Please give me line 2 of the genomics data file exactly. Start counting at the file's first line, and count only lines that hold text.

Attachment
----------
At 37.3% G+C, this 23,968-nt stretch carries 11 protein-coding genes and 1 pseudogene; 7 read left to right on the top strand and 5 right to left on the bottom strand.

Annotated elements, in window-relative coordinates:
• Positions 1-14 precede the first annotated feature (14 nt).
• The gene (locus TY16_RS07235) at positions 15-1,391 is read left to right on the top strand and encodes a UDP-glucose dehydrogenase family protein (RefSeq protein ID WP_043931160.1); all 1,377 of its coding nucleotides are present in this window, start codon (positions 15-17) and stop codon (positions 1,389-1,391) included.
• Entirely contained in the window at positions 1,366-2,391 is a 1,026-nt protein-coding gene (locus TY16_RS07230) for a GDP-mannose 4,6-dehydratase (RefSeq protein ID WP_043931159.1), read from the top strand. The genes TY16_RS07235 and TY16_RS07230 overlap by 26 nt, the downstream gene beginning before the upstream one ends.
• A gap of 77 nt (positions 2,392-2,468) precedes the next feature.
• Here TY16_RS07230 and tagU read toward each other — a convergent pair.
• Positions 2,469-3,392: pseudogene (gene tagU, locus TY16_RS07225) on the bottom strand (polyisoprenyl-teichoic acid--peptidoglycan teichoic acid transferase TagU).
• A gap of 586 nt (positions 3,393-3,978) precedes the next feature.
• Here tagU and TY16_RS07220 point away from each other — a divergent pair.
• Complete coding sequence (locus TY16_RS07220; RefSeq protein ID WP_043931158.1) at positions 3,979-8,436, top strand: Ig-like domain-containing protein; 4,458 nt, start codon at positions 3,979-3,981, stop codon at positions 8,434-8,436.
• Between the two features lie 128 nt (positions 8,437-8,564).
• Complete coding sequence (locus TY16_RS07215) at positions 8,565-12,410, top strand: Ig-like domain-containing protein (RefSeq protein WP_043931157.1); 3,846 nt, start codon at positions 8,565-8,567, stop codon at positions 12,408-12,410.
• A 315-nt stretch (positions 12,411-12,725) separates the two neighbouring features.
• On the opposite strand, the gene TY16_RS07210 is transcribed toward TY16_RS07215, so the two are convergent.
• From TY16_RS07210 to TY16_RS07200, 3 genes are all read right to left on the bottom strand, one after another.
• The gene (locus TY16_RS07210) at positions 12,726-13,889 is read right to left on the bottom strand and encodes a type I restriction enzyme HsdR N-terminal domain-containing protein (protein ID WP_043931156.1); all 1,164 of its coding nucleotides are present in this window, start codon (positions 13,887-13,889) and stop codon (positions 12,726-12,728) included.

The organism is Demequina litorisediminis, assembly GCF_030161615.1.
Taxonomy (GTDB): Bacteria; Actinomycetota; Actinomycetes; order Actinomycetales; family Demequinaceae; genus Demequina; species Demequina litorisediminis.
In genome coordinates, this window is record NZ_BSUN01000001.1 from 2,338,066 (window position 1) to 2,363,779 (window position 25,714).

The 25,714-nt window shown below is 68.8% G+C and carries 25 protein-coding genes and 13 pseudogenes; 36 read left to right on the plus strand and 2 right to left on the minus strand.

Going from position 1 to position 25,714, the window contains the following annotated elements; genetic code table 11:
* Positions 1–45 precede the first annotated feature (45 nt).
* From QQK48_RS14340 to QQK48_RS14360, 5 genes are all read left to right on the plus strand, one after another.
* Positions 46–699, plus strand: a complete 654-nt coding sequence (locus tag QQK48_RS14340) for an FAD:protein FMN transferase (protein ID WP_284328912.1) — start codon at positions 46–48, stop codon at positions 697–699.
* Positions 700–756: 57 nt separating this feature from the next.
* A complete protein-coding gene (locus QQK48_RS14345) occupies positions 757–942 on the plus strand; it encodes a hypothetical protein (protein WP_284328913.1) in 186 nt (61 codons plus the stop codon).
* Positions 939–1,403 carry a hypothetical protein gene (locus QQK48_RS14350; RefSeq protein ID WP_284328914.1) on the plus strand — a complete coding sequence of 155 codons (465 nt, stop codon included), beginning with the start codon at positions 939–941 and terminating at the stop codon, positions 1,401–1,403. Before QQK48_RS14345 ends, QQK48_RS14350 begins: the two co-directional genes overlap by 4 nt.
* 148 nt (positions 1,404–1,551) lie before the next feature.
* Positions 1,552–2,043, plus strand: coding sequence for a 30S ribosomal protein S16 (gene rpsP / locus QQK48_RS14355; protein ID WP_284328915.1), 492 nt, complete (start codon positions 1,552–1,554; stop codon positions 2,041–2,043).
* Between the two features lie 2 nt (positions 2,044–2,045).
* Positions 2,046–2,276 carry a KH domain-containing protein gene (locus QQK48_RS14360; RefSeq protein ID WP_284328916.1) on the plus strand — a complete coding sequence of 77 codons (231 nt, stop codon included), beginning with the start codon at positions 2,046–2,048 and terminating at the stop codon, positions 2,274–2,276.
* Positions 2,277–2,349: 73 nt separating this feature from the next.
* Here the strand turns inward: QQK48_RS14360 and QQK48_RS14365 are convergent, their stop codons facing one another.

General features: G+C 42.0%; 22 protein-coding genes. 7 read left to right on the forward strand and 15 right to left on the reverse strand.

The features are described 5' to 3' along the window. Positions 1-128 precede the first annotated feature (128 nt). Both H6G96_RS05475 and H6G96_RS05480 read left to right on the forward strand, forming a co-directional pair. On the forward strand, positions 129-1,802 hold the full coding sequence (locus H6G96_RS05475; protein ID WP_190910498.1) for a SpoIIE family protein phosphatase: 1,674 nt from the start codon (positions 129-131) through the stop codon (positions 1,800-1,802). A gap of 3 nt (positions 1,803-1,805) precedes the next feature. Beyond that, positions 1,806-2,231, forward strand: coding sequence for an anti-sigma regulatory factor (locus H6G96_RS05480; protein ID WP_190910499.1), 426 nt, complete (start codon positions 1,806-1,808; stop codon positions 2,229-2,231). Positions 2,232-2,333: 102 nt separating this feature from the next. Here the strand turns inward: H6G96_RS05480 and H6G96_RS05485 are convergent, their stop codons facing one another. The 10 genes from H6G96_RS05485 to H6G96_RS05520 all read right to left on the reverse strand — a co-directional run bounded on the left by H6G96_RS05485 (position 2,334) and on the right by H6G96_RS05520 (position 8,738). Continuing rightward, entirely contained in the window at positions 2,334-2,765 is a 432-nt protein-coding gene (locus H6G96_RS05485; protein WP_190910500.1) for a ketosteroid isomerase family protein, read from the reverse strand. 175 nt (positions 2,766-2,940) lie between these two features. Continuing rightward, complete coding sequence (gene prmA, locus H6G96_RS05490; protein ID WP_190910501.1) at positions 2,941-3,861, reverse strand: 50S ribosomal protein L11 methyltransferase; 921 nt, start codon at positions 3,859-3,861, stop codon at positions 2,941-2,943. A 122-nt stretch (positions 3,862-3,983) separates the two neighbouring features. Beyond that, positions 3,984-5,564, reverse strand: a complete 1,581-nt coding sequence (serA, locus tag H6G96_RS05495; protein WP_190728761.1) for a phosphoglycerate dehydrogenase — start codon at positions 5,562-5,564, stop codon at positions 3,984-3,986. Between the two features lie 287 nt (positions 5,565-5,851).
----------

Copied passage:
Annotated elements, in window-relative coordinates: